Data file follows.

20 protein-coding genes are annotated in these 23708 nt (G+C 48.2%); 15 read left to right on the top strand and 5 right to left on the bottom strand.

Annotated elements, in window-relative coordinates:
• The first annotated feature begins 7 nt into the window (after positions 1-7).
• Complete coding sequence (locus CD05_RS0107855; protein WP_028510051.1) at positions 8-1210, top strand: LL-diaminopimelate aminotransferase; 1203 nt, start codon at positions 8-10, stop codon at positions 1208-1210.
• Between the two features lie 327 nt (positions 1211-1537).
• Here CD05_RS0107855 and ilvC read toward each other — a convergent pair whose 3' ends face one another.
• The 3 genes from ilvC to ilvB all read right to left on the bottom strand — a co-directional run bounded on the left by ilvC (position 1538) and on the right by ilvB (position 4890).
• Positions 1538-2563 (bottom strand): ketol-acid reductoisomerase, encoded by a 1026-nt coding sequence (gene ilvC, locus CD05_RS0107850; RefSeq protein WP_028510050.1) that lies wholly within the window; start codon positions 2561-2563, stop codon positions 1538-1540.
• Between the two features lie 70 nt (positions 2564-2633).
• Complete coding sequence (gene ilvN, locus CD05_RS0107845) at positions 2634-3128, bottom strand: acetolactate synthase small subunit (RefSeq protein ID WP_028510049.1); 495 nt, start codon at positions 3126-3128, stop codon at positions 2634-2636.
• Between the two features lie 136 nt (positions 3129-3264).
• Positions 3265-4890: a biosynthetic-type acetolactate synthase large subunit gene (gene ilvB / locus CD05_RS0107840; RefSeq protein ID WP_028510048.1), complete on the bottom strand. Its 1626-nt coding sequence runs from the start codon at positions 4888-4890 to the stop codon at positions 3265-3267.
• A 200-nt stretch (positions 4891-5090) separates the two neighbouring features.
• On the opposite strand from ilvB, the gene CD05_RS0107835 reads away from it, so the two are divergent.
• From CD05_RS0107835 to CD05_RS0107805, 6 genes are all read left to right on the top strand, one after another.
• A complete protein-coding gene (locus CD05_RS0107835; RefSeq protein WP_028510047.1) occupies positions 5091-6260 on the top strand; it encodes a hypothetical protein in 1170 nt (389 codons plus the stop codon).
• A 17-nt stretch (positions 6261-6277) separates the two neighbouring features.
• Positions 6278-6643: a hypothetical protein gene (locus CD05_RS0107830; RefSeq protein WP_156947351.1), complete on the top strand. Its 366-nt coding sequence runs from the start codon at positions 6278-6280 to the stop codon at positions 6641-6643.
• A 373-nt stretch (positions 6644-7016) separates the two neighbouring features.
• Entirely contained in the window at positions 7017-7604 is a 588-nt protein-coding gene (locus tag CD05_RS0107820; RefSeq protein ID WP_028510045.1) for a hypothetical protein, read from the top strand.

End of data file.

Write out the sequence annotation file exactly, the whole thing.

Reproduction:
20 protein-coding genes are annotated in these 23708 nt (G+C 48.2%); 15 read left to right on the top strand and 5 right to left on the bottom strand.

Annotated elements, in window-relative coordinates:
• The first annotated feature begins 7 nt into the window (after positions 1-7).
• Complete coding sequence (locus CD05_RS0107855; protein WP_028510051.1) at positions 8-1210, top strand: LL-diaminopimelate aminotransferase; 1203 nt, start codon at positions 8-10, stop codon at positions 1208-1210.
• Between the two features lie 327 nt (positions 1211-1537).
• Here CD05_RS0107855 and ilvC read toward each other — a convergent pair whose 3' ends face one another.
• The 3 genes from ilvC to ilvB all read right to left on the bottom strand — a co-directional run bounded on the left by ilvC (position 1538) and on the right by ilvB (position 4890).
• Positions 1538-2563 (bottom strand): ketol-acid reductoisomerase, encoded by a 1026-nt coding sequence (gene ilvC, locus CD05_RS0107850; RefSeq protein WP_028510050.1) that lies wholly within the window; start codon positions 2561-2563, stop codon positions 1538-1540.
• Between the two features lie 70 nt (positions 2564-2633).
• Complete coding sequence (gene ilvN, locus CD05_RS0107845) at positions 2634-3128, bottom strand: acetolactate synthase small subunit (RefSeq protein ID WP_028510049.1); 495 nt, start codon at positions 3126-3128, stop codon at positions 2634-2636.
• Between the two features lie 136 nt (positions 3129-3264).
• Positions 3265-4890: a biosynthetic-type acetolactate synthase large subunit gene (gene ilvB / locus CD05_RS0107840; RefSeq protein ID WP_028510048.1), complete on the bottom strand. Its 1626-nt coding sequence runs from the start codon at positions 4888-4890 to the stop codon at positions 3265-3267.
• A 200-nt stretch (positions 4891-5090) separates the two neighbouring features.
• On the opposite strand from ilvB, the gene CD05_RS0107835 reads away from it, so the two are divergent.
• From CD05_RS0107835 to CD05_RS0107805, 6 genes are all read left to right on the top strand, one after another.
• A complete protein-coding gene (locus CD05_RS0107835; RefSeq protein WP_028510047.1) occupies positions 5091-6260 on the top strand; it encodes a hypothetical protein in 1170 nt (389 codons plus the stop codon).
• A 17-nt stretch (positions 6261-6277) separates the two neighbouring features.
• Positions 6278-6643: a hypothetical protein gene (locus CD05_RS0107830; RefSeq protein WP_156947351.1), complete on the top strand. Its 366-nt coding sequence runs from the start codon at positions 6278-6280 to the stop codon at positions 6641-6643.
• A 373-nt stretch (positions 6644-7016) separates the two neighbouring features.
• Entirely contained in the window at positions 7017-7604 is a 588-nt protein-coding gene (locus tag CD05_RS0107820; RefSeq protein ID WP_028510045.1) for a hypothetical protein, read from the top strand.